This is a position that people are finding themselves in more and more these days. We've all heard of polyamory, but what does that mean exactly? I'd like to tell you there's a clear and concise answer to that question, but unfortunately, there's not. Poly can mean a lot of things to different people. The best thing to do in your situation is to ask your coworker out to a cup of coffee and casually ask her about it. Chances are she'll be happy to share her particular philosophy with you. And once you get past that initial shyness, you'll probably really enjoy the conversation.

It seems unlikely that you need to be worried about her interactions with your husband and friends, because two base tenants of poly are honest communication and consent. So unless this coworker of yours is one of those assholes who says they're poly but doesn't have any respect for the boundaries of others, you're probably safe. So if she is actually poly and not misusing the word, she would never do anything without the consent of everyone involved.

Poly is a highly misused word these days, but here are some basics; polyamory generally refers to the concept of being able to have romantic feelings and/or physical relationships with more than one person. It doesn't mean being indescrimiate about the lovers one chooses. On top of that, truly poly people are honest with themselves and everyone involved about thier relationships. Open communication is a big deal. And consideration of everyone's opinions and feelings is integral too.

There are a lot of jerks out there stomping around and using people and cheating and calling it poly. Please don't let these people trick you. Those people aren't poly, they're just assholes.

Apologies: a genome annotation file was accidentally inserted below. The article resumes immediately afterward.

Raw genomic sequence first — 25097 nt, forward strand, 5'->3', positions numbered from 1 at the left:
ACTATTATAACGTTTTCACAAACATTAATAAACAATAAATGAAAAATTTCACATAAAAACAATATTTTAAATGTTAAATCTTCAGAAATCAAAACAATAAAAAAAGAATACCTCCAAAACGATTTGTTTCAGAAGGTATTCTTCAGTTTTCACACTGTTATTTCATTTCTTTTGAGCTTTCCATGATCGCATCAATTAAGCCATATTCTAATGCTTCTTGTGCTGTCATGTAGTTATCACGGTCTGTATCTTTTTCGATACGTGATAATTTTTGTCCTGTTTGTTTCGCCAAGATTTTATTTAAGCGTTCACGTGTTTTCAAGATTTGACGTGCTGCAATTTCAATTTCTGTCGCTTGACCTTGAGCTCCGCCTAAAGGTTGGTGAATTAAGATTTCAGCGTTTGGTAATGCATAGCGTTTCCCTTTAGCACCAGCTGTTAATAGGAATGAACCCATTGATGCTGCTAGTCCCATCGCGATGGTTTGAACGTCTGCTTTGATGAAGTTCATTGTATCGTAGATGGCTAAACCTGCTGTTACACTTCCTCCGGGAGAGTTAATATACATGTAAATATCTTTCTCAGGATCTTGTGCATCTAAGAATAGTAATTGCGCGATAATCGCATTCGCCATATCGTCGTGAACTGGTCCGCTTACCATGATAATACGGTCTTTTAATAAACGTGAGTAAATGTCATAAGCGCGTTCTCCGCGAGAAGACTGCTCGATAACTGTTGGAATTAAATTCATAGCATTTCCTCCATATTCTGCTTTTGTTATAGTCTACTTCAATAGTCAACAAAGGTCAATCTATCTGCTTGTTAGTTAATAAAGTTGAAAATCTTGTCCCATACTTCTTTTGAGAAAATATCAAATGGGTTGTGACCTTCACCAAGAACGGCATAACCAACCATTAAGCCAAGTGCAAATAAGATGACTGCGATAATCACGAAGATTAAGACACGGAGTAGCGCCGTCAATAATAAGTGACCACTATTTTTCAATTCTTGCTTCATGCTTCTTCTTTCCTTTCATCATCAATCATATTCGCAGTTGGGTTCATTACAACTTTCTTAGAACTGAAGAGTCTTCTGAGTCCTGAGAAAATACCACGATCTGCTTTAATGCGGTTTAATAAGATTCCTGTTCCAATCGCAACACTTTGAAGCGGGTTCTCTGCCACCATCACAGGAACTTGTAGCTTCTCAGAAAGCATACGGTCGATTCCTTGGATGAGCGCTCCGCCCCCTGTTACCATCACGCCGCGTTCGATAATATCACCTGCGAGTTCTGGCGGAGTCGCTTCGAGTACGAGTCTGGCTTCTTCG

In the beginning there was light. Er, character limits.

I just spent half an hour trying to fit the mission statement of this blog into 500 characters or less. I wrote, and edited, and edited again. And I realized that I want this blog to do a lot of things. And a lot of things don't fit into a 500 character limit.

First and foremost, I want this to be a discussion. In subcultures people spend a lot of time talking about how culture affects us as people. And that's true, it does. But what often gets overlooked is that we as people are creating culture at the same time. And that's something I want to do here; create culture.

Also, I want to discuss relationships from a DIY perspective. Personally, I think that polyamory is a wonderful thing, but at the same time I realize that the word polyamory itself has all kinds of disjointed and unclear meanings that vary greatly. I choose to use the word polyamory because I like my definition of it. But really what we're talking about here is anything outside of the conventional definition of monogamy. And that's what is important; the idea that we are the makers of our own lives. That we're not following a dogma that has been prescribed to us by decades of social and religious concepts.

Finally, I want to help dispel the misconceptions about poly relationships. There are so many, and I'm sure as this discussion on alternative relationships progresses, we'll find more and more. And I want us, as a community, to help explain poly to a world that doesn't know much about it besides the awful examples that pop culture has handed us.